The randomized, prospective, multi-center, three-arm comparison study was designed to establish which combination of immunosuppressive agents is most advantageous to cardiac transplant patients in preventing acute rejection. The study evaluated tacrolimus + mycophenolate mofetil and steroids, vs. cyclosporine microemulsion (CYA) + MMF and steroids, vs. tacrolimus + sirolimus (SRL) and steroids.
"Though significant improvements in survival have been made over the past two decades as a result of advances in immunosuppression, no one combination of anti-rejection therapy has been proven as the safest and most effective," said Dr. Jon Kobashigawa, M.D., lead investigator of the study, and professor of medicine at the University of California, Los Angeles, Medical Center. "These initial data are quite strong and we believe the final results of this study will help to establish the best practice of combination immunosuppressants for heart transplant recipients."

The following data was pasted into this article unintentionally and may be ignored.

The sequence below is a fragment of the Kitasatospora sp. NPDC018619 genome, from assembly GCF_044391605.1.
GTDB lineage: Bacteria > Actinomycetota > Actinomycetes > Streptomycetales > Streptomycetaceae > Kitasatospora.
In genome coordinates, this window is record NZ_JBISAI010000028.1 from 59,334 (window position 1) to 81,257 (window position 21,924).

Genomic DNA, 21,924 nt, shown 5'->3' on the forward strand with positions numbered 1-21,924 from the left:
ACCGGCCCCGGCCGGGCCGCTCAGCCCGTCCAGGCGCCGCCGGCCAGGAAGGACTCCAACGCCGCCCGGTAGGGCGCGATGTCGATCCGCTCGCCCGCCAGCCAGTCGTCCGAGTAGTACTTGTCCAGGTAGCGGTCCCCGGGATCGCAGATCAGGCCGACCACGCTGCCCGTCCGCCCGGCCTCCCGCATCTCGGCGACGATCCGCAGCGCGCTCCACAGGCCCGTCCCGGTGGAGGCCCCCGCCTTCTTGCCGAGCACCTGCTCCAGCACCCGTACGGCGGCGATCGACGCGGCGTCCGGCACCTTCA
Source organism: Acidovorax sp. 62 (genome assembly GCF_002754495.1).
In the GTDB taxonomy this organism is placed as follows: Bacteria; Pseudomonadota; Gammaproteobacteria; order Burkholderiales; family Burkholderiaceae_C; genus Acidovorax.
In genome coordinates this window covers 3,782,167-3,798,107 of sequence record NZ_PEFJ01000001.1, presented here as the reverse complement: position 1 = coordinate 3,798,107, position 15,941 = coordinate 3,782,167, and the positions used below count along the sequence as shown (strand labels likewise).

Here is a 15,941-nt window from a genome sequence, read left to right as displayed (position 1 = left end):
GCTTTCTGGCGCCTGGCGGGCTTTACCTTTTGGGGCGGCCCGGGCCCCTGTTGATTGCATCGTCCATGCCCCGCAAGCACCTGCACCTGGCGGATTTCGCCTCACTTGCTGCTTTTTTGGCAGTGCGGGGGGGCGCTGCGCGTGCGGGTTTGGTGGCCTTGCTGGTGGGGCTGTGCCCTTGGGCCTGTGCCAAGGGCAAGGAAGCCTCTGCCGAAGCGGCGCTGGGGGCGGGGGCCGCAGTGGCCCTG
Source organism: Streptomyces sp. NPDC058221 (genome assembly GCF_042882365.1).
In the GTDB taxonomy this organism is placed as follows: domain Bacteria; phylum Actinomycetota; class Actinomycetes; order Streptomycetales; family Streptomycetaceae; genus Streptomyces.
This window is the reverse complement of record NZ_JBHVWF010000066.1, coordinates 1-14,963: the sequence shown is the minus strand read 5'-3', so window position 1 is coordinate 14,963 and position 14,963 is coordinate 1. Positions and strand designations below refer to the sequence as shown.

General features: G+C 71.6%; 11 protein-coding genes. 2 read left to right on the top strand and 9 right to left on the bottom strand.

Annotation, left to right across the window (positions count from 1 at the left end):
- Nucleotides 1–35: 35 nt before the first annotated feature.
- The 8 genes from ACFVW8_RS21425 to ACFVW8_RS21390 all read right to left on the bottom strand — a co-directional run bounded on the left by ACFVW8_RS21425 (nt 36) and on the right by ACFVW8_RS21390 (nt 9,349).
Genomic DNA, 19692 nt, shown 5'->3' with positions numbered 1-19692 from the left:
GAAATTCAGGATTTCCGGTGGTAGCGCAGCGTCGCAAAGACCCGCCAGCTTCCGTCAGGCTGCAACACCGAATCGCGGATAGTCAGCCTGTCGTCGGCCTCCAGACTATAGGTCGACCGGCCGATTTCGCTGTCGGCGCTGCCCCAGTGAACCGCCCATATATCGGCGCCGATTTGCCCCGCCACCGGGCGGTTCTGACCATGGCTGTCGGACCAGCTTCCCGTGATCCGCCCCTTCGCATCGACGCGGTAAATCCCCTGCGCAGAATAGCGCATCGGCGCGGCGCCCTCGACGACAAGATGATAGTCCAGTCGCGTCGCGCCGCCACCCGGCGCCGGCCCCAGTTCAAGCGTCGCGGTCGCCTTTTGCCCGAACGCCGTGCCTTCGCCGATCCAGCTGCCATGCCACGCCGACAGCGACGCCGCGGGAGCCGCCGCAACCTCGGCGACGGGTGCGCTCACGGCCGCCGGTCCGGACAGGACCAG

The primary objective of the 28-site study enrolling 343 patients was to compare any incidence of rejection requiring treatment in the three triple-therapy regimens. Secondary objectives were to compare in each treatment regimen: patient and graft (transplanted organ) survival, incidence of normal lipid profile (indicating cardiovascular function), safety (infectious complications, malignancies, adverse drug effects) and cumulative total dose of steroids and doses at six and 12 months.
After six months, initial study results
Contact: Lauren Mason
International Society for Heart and Lung Transplantation